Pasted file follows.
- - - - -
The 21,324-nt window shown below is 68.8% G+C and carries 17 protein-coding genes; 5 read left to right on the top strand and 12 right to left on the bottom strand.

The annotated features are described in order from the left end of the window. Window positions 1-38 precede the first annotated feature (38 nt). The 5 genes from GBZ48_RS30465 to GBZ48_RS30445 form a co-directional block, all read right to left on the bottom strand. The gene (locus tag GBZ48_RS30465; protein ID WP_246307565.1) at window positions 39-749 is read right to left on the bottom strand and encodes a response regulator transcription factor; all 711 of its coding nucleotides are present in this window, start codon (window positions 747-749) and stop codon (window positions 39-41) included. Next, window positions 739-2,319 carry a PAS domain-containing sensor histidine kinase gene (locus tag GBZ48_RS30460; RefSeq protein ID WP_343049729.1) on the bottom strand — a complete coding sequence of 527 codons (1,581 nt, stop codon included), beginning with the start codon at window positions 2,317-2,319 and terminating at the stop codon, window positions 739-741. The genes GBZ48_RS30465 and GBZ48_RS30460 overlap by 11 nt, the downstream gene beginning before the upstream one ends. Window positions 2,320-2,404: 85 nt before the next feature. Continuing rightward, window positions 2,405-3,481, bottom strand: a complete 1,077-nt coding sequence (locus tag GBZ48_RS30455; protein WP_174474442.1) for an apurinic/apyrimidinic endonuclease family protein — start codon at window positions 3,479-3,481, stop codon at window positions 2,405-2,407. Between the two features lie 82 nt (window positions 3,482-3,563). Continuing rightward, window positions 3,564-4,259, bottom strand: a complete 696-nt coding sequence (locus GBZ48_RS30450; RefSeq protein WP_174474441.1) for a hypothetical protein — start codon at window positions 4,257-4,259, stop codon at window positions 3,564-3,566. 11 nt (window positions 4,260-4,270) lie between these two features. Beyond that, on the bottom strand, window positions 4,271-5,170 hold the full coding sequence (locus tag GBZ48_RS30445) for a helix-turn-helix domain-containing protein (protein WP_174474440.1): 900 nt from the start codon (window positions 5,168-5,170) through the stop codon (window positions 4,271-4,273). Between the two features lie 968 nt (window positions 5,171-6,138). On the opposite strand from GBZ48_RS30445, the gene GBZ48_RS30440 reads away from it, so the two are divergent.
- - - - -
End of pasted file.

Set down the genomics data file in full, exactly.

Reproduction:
The 21,324-nt window shown below is 68.8% G+C and carries 17 protein-coding genes; 5 read left to right on the top strand and 12 right to left on the bottom strand.

The annotated features are described in order from the left end of the window. Window positions 1-38 precede the first annotated feature (38 nt). The 5 genes from GBZ48_RS30465 to GBZ48_RS30445 form a co-directional block, all read right to left on the bottom strand. The gene (locus tag GBZ48_RS30465; protein ID WP_246307565.1) at window positions 39-749 is read right to left on the bottom strand and encodes a response regulator transcription factor; all 711 of its coding nucleotides are present in this window, start codon (window positions 747-749) and stop codon (window positions 39-41) included. Next, window positions 739-2,319 carry a PAS domain-containing sensor histidine kinase gene (locus tag GBZ48_RS30460; RefSeq protein ID WP_343049729.1) on the bottom strand — a complete coding sequence of 527 codons (1,581 nt, stop codon included), beginning with the start codon at window positions 2,317-2,319 and terminating at the stop codon, window positions 739-741. The genes GBZ48_RS30465 and GBZ48_RS30460 overlap by 11 nt, the downstream gene beginning before the upstream one ends. Window positions 2,320-2,404: 85 nt before the next feature. Continuing rightward, window positions 2,405-3,481, bottom strand: a complete 1,077-nt coding sequence (locus tag GBZ48_RS30455; protein WP_174474442.1) for an apurinic/apyrimidinic endonuclease family protein — start codon at window positions 3,479-3,481, stop codon at window positions 2,405-2,407. Between the two features lie 82 nt (window positions 3,482-3,563). Continuing rightward, window positions 3,564-4,259, bottom strand: a complete 696-nt coding sequence (locus GBZ48_RS30450; RefSeq protein WP_174474441.1) for a hypothetical protein — start codon at window positions 4,257-4,259, stop codon at window positions 3,564-3,566. 11 nt (window positions 4,260-4,270) lie between these two features. Beyond that, on the bottom strand, window positions 4,271-5,170 hold the full coding sequence (locus tag GBZ48_RS30445) for a helix-turn-helix domain-containing protein (protein WP_174474440.1): 900 nt from the start codon (window positions 5,168-5,170) through the stop codon (window positions 4,271-4,273). Between the two features lie 968 nt (window positions 5,171-6,138). On the opposite strand from GBZ48_RS30445, the gene GBZ48_RS30440 reads away from it, so the two are divergent.